Web server & Webcasting

The mobile apps (iOS / Android) and the web interface (UI3) provides remote access to cameras for users.
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Joined: Thu Jul 11, 2019 9:52 pm

Web server & Webcasting

Post by varghesesa »

Besides being a Video Management System, Blue Iris is also a Streaming Server. This allows users to share their camera feeds externally. The best way to understand how to leverage BI's streaming services is via the following use cases.

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Webcasting (video streaming) Pipeline

Standard streaming pipeline: IP Cameras -> Media Server -> Endpoint
  • IP Cameras
    The process starts with a video capture device otherwise known as a IP camera. The camera is dedicated hardware that usually captures 15-30 frames per second.
    IP Cameras are high performance computers which is why they are so expensive. Compression algorithms are responsible for shrinking each frame to manageable chunks which can be transported over the internet. H.264 and H.265 are standard compression algorithms supported by Blue Iris.
    Packaging involves bundling all the compressed frames into manageable sizes that can be transported over the network. Think of packaging as grouping 1-3s of video frames into one chunk of data that is transported across the network. HLS, MPEG DASH, RTMP and RTSP are all common protocols for video streaming.
  • Network: Responsible for moving the data from cameras to Blue Iris.
  • Blue Iris. Media server + Video Management System
    Blue Iris is also a media server. Media servers can take streams in one format, for example RTSP from a camera and convert them to another format, for example, RTMP so that users can, for example, share their camera streams elsewhere such as YouTube. Media servers are responsible for taking video/audio inputs and streaming the content to various endpoints.
  • Network
  • And the final destination is the endpoint playing the video, for example a browser on a laptop, a mobile device, a TV, a gaming device etc.
In terms of the video pipeline as defined in the BI Streaming Overview article:
Source -> Decode -> Encode -> Endpoint
  • IP Cameras = Source
  • Media server = Decode + Encode
  • Endpoint = Endpoint

Web server

Global settings -> Web server tab

Every time a user accesses BI via a remote endpoint (mobile app, web browser), a connection is made between the BI web server and the endpoint.
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Web server streams

Global settings -> Web server tab -> Advanced

BI allows for three types of streams from the web server.

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Streaming 0 profile: Leveraged by the UI3 endpoint. I would leave these settings as default.
Streaming 1 profile: LAN. Create a profile that works well in your LAN. Since these endpoints only sit on the LAN, you may want to provide a richer user experience via higher resolution streams.
Streaming 2 profile: WAN. Network bandwidth may be challenging on the WAN so you may want to make stream adjustments, e.g. trade-off resolution (small screen any way) for smooth video.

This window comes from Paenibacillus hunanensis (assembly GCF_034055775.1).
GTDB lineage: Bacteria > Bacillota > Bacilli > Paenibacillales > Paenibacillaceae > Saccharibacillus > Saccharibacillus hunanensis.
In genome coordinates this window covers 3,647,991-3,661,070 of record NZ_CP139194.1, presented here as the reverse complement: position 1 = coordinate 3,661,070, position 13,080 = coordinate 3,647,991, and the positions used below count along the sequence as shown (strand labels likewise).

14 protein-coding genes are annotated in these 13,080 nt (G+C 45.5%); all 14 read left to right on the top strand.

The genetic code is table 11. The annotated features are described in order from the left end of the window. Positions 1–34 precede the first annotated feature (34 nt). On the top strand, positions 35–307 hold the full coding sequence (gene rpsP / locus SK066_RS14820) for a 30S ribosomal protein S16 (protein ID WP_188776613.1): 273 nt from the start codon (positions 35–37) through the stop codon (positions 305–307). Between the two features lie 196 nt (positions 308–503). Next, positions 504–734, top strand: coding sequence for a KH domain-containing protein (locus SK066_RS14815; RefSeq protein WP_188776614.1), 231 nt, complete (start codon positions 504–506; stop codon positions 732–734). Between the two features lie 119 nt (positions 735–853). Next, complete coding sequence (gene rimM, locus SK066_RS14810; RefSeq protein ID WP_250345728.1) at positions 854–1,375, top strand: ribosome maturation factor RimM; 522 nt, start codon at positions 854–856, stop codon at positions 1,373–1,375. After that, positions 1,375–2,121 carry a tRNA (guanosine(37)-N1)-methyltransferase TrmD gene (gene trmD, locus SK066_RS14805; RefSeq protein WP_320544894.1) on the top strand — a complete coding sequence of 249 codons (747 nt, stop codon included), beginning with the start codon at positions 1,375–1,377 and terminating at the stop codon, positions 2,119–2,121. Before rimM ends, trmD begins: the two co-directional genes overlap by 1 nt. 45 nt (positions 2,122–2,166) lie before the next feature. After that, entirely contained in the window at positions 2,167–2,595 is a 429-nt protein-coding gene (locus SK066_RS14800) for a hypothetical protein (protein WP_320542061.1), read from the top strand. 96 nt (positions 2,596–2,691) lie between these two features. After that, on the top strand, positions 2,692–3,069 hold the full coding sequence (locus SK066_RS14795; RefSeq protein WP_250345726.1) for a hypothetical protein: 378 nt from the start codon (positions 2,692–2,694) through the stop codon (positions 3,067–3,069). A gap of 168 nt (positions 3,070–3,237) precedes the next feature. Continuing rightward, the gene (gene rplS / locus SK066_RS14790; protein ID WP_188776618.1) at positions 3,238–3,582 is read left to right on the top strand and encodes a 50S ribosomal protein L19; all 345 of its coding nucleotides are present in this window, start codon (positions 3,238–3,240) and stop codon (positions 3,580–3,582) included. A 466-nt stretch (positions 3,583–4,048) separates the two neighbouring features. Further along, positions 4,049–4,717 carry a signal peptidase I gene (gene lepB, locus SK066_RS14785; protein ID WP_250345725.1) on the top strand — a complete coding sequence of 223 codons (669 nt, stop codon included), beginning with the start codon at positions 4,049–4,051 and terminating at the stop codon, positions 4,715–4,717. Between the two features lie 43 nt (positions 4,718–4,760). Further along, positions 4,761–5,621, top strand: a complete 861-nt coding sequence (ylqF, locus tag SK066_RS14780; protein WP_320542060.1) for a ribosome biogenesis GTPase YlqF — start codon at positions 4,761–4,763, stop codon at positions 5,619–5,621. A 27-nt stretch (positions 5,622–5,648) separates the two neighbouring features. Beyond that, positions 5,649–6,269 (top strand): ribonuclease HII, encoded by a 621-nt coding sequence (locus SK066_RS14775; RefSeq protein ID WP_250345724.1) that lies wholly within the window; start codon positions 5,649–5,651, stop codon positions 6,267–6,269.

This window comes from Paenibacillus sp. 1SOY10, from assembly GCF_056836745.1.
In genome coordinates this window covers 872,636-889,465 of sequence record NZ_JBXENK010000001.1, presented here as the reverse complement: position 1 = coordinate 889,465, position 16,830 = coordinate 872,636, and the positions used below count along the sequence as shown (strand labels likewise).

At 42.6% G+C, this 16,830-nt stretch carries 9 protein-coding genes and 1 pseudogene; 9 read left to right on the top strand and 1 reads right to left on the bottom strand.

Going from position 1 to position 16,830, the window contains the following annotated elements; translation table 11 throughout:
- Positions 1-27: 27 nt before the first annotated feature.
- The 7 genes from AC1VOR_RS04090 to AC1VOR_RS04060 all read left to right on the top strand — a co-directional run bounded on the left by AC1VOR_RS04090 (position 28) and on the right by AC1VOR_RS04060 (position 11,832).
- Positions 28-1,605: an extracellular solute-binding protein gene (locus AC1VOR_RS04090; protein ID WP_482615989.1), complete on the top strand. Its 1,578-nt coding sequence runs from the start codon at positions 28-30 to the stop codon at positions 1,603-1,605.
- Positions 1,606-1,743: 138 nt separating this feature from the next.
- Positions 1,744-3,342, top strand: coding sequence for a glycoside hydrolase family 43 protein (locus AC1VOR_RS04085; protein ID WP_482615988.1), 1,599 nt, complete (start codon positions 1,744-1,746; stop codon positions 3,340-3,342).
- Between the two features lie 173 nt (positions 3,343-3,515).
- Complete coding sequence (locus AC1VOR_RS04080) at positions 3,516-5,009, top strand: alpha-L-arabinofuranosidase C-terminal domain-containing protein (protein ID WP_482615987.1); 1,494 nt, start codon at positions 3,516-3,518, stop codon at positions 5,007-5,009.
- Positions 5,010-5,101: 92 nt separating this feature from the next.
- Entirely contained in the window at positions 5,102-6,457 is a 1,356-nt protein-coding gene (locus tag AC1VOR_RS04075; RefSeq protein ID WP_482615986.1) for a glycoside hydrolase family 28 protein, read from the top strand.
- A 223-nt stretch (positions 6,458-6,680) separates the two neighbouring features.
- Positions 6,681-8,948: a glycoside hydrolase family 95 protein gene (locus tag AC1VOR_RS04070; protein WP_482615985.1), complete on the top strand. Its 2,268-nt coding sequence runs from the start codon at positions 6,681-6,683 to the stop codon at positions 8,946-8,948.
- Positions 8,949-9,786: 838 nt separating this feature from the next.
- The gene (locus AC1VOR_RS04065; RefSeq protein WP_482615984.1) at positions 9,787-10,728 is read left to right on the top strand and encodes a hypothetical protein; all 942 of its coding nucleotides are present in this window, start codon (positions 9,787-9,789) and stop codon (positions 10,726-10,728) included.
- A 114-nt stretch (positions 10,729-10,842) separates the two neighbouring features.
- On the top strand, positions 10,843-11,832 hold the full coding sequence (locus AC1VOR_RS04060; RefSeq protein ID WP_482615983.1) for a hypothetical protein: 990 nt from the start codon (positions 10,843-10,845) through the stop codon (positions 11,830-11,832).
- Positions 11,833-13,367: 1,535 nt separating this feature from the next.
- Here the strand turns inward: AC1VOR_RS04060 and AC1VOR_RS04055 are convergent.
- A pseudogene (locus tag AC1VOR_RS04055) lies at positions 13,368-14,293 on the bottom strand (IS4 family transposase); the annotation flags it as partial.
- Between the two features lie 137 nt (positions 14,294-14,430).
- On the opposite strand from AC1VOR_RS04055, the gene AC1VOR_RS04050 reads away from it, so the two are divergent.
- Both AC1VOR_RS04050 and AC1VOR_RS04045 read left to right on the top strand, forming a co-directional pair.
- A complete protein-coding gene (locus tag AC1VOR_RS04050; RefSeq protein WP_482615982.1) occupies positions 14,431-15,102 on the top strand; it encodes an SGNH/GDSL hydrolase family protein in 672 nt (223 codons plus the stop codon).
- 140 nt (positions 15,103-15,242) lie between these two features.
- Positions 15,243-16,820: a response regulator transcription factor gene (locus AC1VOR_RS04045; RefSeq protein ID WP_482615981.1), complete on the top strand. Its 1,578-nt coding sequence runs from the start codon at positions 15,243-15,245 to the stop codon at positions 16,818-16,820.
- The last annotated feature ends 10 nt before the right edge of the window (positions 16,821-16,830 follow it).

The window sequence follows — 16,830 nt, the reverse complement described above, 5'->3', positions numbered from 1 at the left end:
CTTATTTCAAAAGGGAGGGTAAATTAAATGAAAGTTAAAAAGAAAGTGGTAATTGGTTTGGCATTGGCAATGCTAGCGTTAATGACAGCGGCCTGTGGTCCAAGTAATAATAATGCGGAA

See mobile apps section below for some streaming recommendations.

Web server encoding settings

Global settings -> Web server tab -> Advanced -> Configure button

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H.264 Encoding Settings
  • H.264 video encoding
  • Hardware acceleration: Usually set to No. Many GPUs do a poor job of HA encoding which leads to streams that cannot be played by media players. Best to leave off.
  • Quality: Value from 0 - 100. Lower the value, lower the quality. The marginal difference in quality after a certain point is minimal. For example, 100 does not produce an image that is twice the quality of a 50 setting. In most cases, quality = 50 is plenty good.
  • Rate control: If selected, you are choosing a Constant Bit Rate (CBR). Choose if you have bandwidth concerns.
    If unchecked, you are using a Variable Bit Rate (VBR).
  • Frame type layout
    Maximum keyframe interval (GOP): 300
    Maximum B-frames between P-frames: 0 (only applies to Main profiles or above)
  • Profiles: H.264 provides features that are encapsulated in profiles.
    Baseline restricts the encoder to certain basic features only. Baseline can easily be played back on most devices. Main and High add features on top of Baseline. Baseline profiles were widely used for mobile devices. However, now more and more mobile devices support Main or High profiles.
    Main: B frames (above) are only allowed in the Main profile or above. They can be used to save on bandwidth but harder to decode. Widely used for web streaming.
    High profile is often used in broadcasting. Used on high definition TVs. Also adopted by the Blu-ray disc storage format.
  • Presets: Presets are a collection of options that will provide a certain encoding speed to compression ratio. A slower preset will provide better compression. This means that, for example, if you target a certain file size or constant bit rate, you will achieve better quality with a slower preset. Similarly, for constant quality encoding, you will simply save bitrate by choosing a slower preset.
Audio encoding
  • Audio: AAC or MP3
  • Bitrate (kbps): 192

Streaming formats

BI support M-JPEG, H.264 and other formats. The Http interface -> Direct image and video requests section in the Help file has details.

Use cases

UI3 web endpoint

This is one of the most common ways to access cameras remotely from a web browser (laptop) or mobile browser (phone).
Hit the Help button from Global settings -> Web server tab for details.

The Blue Iris Web Interface webinar walks through the user interface and all its features/functionality.